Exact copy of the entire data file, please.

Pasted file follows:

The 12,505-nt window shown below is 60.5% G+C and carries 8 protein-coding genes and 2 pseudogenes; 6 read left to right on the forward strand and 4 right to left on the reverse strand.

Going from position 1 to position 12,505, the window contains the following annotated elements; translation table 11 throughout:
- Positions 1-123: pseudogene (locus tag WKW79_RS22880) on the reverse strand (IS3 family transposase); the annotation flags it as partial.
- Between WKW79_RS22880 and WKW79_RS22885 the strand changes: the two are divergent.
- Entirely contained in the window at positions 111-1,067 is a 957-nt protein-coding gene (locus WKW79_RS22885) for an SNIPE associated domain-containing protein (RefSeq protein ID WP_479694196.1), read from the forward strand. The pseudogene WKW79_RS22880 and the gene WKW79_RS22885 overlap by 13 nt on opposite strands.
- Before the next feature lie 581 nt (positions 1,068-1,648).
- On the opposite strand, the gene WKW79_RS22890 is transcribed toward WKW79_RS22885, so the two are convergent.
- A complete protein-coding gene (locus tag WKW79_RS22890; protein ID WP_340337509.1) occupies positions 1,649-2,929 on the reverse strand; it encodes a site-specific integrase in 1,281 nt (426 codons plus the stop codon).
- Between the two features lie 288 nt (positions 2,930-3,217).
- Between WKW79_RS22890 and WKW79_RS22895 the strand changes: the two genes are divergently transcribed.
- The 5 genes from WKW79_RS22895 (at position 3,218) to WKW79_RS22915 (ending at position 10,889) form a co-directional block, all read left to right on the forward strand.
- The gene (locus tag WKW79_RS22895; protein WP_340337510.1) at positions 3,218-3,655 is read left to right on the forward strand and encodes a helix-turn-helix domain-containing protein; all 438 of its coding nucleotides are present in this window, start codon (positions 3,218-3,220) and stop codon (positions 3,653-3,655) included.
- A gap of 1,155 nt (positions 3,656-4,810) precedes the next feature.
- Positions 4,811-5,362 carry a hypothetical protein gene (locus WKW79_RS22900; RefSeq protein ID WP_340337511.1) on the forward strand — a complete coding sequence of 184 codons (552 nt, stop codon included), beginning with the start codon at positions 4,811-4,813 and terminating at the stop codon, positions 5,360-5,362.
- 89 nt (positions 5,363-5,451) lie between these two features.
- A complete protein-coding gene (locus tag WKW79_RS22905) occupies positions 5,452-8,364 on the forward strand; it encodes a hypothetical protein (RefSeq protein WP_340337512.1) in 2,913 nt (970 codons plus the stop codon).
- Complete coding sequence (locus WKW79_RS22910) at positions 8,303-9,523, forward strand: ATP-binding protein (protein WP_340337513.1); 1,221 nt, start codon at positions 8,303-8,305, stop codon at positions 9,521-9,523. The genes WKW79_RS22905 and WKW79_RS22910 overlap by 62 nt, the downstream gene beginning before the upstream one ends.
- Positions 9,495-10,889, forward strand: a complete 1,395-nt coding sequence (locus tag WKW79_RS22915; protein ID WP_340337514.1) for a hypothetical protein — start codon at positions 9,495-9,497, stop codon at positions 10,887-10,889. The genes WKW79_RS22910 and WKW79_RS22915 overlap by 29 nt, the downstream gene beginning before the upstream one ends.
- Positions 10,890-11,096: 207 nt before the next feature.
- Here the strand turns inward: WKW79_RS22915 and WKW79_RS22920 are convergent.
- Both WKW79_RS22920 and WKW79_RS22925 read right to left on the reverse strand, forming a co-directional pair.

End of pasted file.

The 12,505-nt window shown below is 60.5% G+C and carries 8 protein-coding genes and 2 pseudogenes; 6 read left to right on the forward strand and 4 right to left on the reverse strand.

Going from position 1 to position 12,505, the window contains the following annotated elements; translation table 11 throughout:
- Positions 1-123: pseudogene (locus tag WKW79_RS22880) on the reverse strand (IS3 family transposase); the annotation flags it as partial.
- Between WKW79_RS22880 and WKW79_RS22885 the strand changes: the two are divergent.
- Entirely contained in the window at positions 111-1,067 is a 957-nt protein-coding gene (locus WKW79_RS22885) for an SNIPE associated domain-containing protein (RefSeq protein ID WP_479694196.1), read from the forward strand. The pseudogene WKW79_RS22880 and the gene WKW79_RS22885 overlap by 13 nt on opposite strands.
- Before the next feature lie 581 nt (positions 1,068-1,648).
- On the opposite strand, the gene WKW79_RS22890 is transcribed toward WKW79_RS22885, so the two are convergent.
- A complete protein-coding gene (locus tag WKW79_RS22890; protein ID WP_340337509.1) occupies positions 1,649-2,929 on the reverse strand; it encodes a site-specific integrase in 1,281 nt (426 codons plus the stop codon).
- Between the two features lie 288 nt (positions 2,930-3,217).
- Between WKW79_RS22890 and WKW79_RS22895 the strand changes: the two genes are divergently transcribed.
- The 5 genes from WKW79_RS22895 (at position 3,218) to WKW79_RS22915 (ending at position 10,889) form a co-directional block, all read left to right on the forward strand.
- The gene (locus tag WKW79_RS22895; protein WP_340337510.1) at positions 3,218-3,655 is read left to right on the forward strand and encodes a helix-turn-helix domain-containing protein; all 438 of its coding nucleotides are present in this window, start codon (positions 3,218-3,220) and stop codon (positions 3,653-3,655) included.
- A gap of 1,155 nt (positions 3,656-4,810) precedes the next feature.
- Positions 4,811-5,362 carry a hypothetical protein gene (locus WKW79_RS22900; RefSeq protein ID WP_340337511.1) on the forward strand — a complete coding sequence of 184 codons (552 nt, stop codon included), beginning with the start codon at positions 4,811-4,813 and terminating at the stop codon, positions 5,360-5,362.
- 89 nt (positions 5,363-5,451) lie between these two features.
- A complete protein-coding gene (locus tag WKW79_RS22905) occupies positions 5,452-8,364 on the forward strand; it encodes a hypothetical protein (RefSeq protein WP_340337512.1) in 2,913 nt (970 codons plus the stop codon).
- Complete coding sequence (locus WKW79_RS22910) at positions 8,303-9,523, forward strand: ATP-binding protein (protein WP_340337513.1); 1,221 nt, start codon at positions 8,303-8,305, stop codon at positions 9,521-9,523. The genes WKW79_RS22905 and WKW79_RS22910 overlap by 62 nt, the downstream gene beginning before the upstream one ends.
- Positions 9,495-10,889, forward strand: a complete 1,395-nt coding sequence (locus tag WKW79_RS22915; protein ID WP_340337514.1) for a hypothetical protein — start codon at positions 9,495-9,497, stop codon at positions 10,887-10,889. The genes WKW79_RS22910 and WKW79_RS22915 overlap by 29 nt, the downstream gene beginning before the upstream one ends.
- Positions 10,890-11,096: 207 nt before the next feature.
- Here the strand turns inward: WKW79_RS22915 and WKW79_RS22920 are convergent.
- Both WKW79_RS22920 and WKW79_RS22925 read right to left on the reverse strand, forming a co-directional pair.